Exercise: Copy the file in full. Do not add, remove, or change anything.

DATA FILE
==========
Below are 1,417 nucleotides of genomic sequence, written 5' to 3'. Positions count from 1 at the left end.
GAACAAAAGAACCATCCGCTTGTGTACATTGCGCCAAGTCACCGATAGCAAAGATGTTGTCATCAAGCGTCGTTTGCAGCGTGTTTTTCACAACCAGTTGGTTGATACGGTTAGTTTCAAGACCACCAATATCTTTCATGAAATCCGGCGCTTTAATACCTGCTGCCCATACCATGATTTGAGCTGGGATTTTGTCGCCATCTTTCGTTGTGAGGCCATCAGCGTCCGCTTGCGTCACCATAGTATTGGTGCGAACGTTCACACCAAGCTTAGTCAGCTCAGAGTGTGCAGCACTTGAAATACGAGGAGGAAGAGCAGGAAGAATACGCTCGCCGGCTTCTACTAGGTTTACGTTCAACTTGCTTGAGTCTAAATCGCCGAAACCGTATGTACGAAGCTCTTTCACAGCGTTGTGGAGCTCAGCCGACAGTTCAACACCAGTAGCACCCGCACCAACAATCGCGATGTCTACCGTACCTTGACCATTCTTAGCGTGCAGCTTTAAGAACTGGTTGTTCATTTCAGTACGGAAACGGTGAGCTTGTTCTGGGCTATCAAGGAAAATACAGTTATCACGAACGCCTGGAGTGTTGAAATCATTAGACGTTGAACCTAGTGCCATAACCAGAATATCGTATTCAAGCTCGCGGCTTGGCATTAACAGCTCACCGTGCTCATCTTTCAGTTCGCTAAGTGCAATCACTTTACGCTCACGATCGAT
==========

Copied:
Below are 1,417 nucleotides of genomic sequence, written 5' to 3'. Positions count from 1 at the left end.
GAACAAAAGAACCATCCGCTTGTGTACATTGCGCCAAGTCACCGATAGCAAAGATGTTGTCATCAAGCGTCGTTTGCAGCGTGTTTTTCACAACCAGTTGGTTGATACGGTTAGTTTCAAGACCACCAATATCTTTCATGAAATCCGGCGCTTTAATACCTGCTGCCCATACCATGATTTGAGCTGGGATTTTGTCGCCATCTTTCGTTGTGAGGCCATCAGCGTCCGCTTGCGTCACCATAGTATTGGTGCGAACGTTCACACCAAGCTTAGTCAGCTCAGAGTGTGCAGCACTTGAAATACGAGGAGGAAGAGCAGGAAGAATACGCTCGCCGGCTTCTACTAGGTTTACGTTCAACTTGCTTGAGTCTAAATCGCCGAAACCGTATGTACGAAGCTCTTTCACAGCGTTGTGGAGCTCAGCCGACAGTTCAACACCAGTAGCACCCGCACCAACAATCGCGATGTCTACCGTACCTTGACCATTCTTAGCGTGCAGCTTTAAGAACTGGTTGTTCATTTCAGTACGGAAACGGTGAGCTTGTTCTGGGCTATCAAGGAAAATACAGTTATCACGAACGCCTGGAGTGTTGAAATCATTAGACGTTGAACCTAGTGCCATAACCAGAATATCGTATTCAAGCTCGCGGCTTGGCATTAACAGCTCACCGTGCTCATCTTTCAGTTCGCTAAGTGCAATCACTTTACGCTCACGATCGAT